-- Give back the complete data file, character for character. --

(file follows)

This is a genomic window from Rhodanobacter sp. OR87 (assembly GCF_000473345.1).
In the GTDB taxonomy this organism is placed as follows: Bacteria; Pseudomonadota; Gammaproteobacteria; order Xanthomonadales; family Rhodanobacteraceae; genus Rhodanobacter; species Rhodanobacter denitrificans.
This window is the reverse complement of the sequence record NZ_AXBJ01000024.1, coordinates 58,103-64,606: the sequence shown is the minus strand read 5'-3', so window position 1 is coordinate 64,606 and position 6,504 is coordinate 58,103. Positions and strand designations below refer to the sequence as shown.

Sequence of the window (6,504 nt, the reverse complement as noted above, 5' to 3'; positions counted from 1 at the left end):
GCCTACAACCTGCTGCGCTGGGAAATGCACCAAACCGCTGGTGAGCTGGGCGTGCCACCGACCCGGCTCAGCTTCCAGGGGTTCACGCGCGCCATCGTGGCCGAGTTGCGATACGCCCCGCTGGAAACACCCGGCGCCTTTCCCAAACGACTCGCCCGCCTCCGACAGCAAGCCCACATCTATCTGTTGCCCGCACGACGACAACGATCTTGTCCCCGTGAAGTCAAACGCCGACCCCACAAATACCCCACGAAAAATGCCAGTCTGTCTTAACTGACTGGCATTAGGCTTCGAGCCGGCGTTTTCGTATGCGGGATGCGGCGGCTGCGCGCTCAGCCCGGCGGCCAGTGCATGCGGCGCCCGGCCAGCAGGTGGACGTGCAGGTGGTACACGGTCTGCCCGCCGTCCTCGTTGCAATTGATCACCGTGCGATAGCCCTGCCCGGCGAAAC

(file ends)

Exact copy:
This is a genomic window from Rhodanobacter sp. OR87 (assembly GCF_000473345.1).
In the GTDB taxonomy this organism is placed as follows: Bacteria; Pseudomonadota; Gammaproteobacteria; order Xanthomonadales; family Rhodanobacteraceae; genus Rhodanobacter; species Rhodanobacter denitrificans.
This window is the reverse complement of the sequence record NZ_AXBJ01000024.1, coordinates 58,103-64,606: the sequence shown is the minus strand read 5'-3', so window position 1 is coordinate 64,606 and position 6,504 is coordinate 58,103. Positions and strand designations below refer to the sequence as shown.

Sequence of the window (6,504 nt, the reverse complement as noted above, 5' to 3'; positions counted from 1 at the left end):
GCCTACAACCTGCTGCGCTGGGAAATGCACCAAACCGCTGGTGAGCTGGGCGTGCCACCGACCCGGCTCAGCTTCCAGGGGTTCACGCGCGCCATCGTGGCCGAGTTGCGATACGCCCCGCTGGAAACACCCGGCGCCTTTCCCAAACGACTCGCCCGCCTCCGACAGCAAGCCCACATCTATCTGTTGCCCGCACGACGACAACGATCTTGTCCCCGTGAAGTCAAACGCCGACCCCACAAATACCCCACGAAAAATGCCAGTCTGTCTTAACTGACTGGCATTAGGCTTCGAGCCGGCGTTTTCGTATGCGGGATGCGGCGGCTGCGCGCTCAGCCCGGCGGCCAGTGCATGCGGCGCCCGGCCAGCAGGTGGACGTGCAGGTGGTACACGGTCTGCCCGCCGTCCTCGTTGCAATTGATCACCGTGCGATAGCCCTGCCCGGCGAAAC